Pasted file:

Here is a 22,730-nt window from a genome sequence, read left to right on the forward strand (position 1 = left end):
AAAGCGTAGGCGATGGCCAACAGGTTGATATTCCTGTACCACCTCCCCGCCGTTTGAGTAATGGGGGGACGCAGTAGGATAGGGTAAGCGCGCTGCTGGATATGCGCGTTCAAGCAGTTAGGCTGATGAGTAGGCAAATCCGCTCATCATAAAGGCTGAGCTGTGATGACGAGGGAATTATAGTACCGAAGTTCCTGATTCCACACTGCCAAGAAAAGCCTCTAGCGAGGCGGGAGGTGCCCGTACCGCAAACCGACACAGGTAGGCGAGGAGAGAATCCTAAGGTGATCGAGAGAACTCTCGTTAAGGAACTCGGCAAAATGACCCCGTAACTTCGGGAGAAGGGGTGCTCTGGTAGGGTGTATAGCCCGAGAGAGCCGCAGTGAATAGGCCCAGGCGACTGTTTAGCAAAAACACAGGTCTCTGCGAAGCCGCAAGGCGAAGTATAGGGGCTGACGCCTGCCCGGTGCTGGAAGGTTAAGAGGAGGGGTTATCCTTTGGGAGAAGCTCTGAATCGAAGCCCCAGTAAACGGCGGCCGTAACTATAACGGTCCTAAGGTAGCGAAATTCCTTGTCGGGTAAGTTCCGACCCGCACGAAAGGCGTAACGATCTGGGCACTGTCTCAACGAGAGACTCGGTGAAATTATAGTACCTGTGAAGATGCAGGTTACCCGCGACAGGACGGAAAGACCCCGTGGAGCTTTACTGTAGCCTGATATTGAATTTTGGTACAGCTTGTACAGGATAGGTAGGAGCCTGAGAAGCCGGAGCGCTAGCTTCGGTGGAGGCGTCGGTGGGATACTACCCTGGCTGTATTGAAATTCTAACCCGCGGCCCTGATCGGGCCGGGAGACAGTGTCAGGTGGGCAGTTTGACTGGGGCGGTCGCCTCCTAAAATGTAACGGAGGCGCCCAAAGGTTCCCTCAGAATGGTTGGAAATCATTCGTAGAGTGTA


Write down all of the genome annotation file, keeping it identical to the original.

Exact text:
Here is a 22,730-nt window from a genome sequence, read left to right on the forward strand (position 1 = left end):
AAAGCGTAGGCGATGGCCAACAGGTTGATATTCCTGTACCACCTCCCCGCCGTTTGAGTAATGGGGGGACGCAGTAGGATAGGGTAAGCGCGCTGCTGGATATGCGCGTTCAAGCAGTTAGGCTGATGAGTAGGCAAATCCGCTCATCATAAAGGCTGAGCTGTGATGACGAGGGAATTATAGTACCGAAGTTCCTGATTCCACACTGCCAAGAAAAGCCTCTAGCGAGGCGGGAGGTGCCCGTACCGCAAACCGACACAGGTAGGCGAGGAGAGAATCCTAAGGTGATCGAGAGAACTCTCGTTAAGGAACTCGGCAAAATGACCCCGTAACTTCGGGAGAAGGGGTGCTCTGGTAGGGTGTATAGCCCGAGAGAGCCGCAGTGAATAGGCCCAGGCGACTGTTTAGCAAAAACACAGGTCTCTGCGAAGCCGCAAGGCGAAGTATAGGGGCTGACGCCTGCCCGGTGCTGGAAGGTTAAGAGGAGGGGTTATCCTTTGGGAGAAGCTCTGAATCGAAGCCCCAGTAAACGGCGGCCGTAACTATAACGGTCCTAAGGTAGCGAAATTCCTTGTCGGGTAAGTTCCGACCCGCACGAAAGGCGTAACGATCTGGGCACTGTCTCAACGAGAGACTCGGTGAAATTATAGTACCTGTGAAGATGCAGGTTACCCGCGACAGGACGGAAAGACCCCGTGGAGCTTTACTGTAGCCTGATATTGAATTTTGGTACAGCTTGTACAGGATAGGTAGGAGCCTGAGAAGCCGGAGCGCTAGCTTCGGTGGAGGCGTCGGTGGGATACTACCCTGGCTGTATTGAAATTCTAACCCGCGGCCCTGATCGGGCCGGGAGACAGTGTCAGGTGGGCAGTTTGACTGGGGCGGTCGCCTCCTAAAATGTAACGGAGGCGCCCAAAGGTTCCCTCAGAATGGTTGGAAATCATTCGTAGAGTGTA